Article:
How to Obtain a Moneylenders License in Nigeria (Part 2)

In the first part of this post, we talked about who should apply for a Moneylenders License and who can apply for it. If you missed that post, make sure to take a look at it here before reading this one. In this installation of the post, we will be digging into the actual ̶ ̶h̶̶̶o̶̶̶o̶̶̶p̶̶̶s̶̶̶ ̶̶̶y̶̶̶o̶̶̶u̶̶̶ ̶̶̶h̶̶̶a̶̶̶v̶̶̶e̶̶̶ ̶̶̶t̶̶̶o̶̶̶ ̶̶̶j̶̶̶u̶̶̶m̶̶̶p̶̶̶ ̶̶̶t̶̶̶h̶̶̶r̶̶̶o̶̶̶u̶̶̶g̶̶̶h̶̶̶ steps you need to take to get your license. So, roll up your sleeves, grab your coffee (that is really important) and let’s rock and roll.

Step 1: Application to The Magistrate Court for a Magistrate’s Certificate.

The Law states that a money lender or anyone managing a money lending business must be “a fit and proper person in terms of character and disposition” and that the person’s character, qualities and disposition must be “attested to by a magistrate” (Moneylenders Law of Lagos state, 1990, sec.4). So, in essence, you are applying to the Magistrate Court in order to get attestation of your character. Well, it isn’t only Santa who is interested in if you’ve been good.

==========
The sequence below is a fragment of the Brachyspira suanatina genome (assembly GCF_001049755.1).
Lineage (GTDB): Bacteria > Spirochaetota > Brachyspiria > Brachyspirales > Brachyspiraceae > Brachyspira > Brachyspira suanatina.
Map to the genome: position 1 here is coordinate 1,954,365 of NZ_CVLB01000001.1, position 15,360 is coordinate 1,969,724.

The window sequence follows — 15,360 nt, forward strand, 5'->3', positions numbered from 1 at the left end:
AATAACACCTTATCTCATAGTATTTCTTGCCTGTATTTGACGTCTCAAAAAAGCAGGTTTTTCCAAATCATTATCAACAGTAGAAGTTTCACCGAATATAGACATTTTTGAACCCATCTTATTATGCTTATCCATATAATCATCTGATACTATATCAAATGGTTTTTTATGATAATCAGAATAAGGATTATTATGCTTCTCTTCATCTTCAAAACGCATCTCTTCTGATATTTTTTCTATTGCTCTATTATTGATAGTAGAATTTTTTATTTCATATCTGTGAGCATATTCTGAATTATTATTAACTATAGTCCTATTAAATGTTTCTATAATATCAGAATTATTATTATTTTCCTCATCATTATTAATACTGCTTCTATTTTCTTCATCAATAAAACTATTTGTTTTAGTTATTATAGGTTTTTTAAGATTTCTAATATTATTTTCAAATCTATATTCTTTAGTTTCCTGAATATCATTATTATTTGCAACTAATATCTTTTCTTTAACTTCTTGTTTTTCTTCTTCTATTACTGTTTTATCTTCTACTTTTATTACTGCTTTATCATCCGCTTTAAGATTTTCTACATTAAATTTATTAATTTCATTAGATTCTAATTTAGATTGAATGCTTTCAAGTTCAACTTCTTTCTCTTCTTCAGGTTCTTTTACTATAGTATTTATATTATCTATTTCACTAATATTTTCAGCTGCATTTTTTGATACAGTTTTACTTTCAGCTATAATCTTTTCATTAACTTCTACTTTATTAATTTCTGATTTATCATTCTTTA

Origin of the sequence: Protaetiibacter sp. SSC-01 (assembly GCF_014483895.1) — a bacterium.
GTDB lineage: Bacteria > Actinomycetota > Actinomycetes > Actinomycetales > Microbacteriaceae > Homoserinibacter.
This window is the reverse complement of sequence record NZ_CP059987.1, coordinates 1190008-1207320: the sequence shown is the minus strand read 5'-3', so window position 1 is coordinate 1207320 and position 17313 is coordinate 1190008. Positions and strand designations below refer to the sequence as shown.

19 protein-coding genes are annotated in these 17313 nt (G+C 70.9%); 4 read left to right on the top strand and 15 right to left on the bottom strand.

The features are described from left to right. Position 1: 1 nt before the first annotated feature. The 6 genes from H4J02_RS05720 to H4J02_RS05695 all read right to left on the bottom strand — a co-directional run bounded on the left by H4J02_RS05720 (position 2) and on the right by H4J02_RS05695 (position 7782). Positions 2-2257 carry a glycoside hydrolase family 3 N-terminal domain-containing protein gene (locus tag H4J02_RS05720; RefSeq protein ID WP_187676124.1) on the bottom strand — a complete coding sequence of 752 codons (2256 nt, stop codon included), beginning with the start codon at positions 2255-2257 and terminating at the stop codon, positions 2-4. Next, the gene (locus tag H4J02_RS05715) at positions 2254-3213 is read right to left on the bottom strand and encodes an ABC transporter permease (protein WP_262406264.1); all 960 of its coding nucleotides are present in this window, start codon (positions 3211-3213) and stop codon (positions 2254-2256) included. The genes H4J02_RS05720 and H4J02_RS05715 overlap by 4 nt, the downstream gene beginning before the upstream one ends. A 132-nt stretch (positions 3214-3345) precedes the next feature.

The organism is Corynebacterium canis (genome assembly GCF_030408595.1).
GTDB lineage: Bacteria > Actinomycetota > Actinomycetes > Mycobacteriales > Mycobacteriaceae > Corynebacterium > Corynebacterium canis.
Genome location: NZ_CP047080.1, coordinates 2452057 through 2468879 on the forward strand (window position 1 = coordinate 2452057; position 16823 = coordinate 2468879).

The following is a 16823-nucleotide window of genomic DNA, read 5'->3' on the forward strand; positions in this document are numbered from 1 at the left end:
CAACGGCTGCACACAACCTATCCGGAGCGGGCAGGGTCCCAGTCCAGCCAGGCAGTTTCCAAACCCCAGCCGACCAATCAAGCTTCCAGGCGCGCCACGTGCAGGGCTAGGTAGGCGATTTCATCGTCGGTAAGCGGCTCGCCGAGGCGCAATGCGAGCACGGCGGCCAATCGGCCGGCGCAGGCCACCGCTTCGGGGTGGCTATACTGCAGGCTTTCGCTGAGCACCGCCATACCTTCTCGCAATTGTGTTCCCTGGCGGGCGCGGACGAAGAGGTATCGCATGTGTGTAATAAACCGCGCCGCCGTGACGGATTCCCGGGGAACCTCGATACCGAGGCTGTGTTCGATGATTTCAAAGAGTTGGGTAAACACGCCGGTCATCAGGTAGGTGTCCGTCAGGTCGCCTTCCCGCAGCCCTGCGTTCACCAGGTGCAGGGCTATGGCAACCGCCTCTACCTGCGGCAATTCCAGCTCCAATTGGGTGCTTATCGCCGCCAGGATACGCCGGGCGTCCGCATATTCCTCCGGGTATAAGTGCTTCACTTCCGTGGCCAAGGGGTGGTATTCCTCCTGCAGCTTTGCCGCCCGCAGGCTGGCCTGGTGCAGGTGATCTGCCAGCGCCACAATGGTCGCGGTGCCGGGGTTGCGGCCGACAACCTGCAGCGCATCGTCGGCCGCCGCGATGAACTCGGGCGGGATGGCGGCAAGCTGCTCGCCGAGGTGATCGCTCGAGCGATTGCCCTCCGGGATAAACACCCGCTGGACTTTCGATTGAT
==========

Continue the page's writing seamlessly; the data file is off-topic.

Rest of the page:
Now, we should clear up a few things (we seem to be doing a lot of that lately): because this Magistrate’s Certificate is an attestation of the money lender’s character, it is issued in respect of the proposed money lender, that is you, the money lender, not a group of partners or even your business as a whole. Magistrate Certificates are personal in the sense that they are issued to just one person. If you have a partner in your business, she will also need to apply for their own Magistrate’s Certificates. If your business employs other money lenders, each one of them will need to get their Magistrate’s Certificates. At first glance, this might seem contradictory to point number 3 under Who can Apply for a Moneylenders License (what did I say about legal documents, eh?). What that point above is saying is that the Applicant applies for the Moneylenders License under a business name (remember he must be the owner of, or partner in the business) but the license will be used by him, and the Magistrate’s Certificate with which he will apply for the License will be in his name. I hope that makes a bit of sense? It almost got me pulling out my hair too.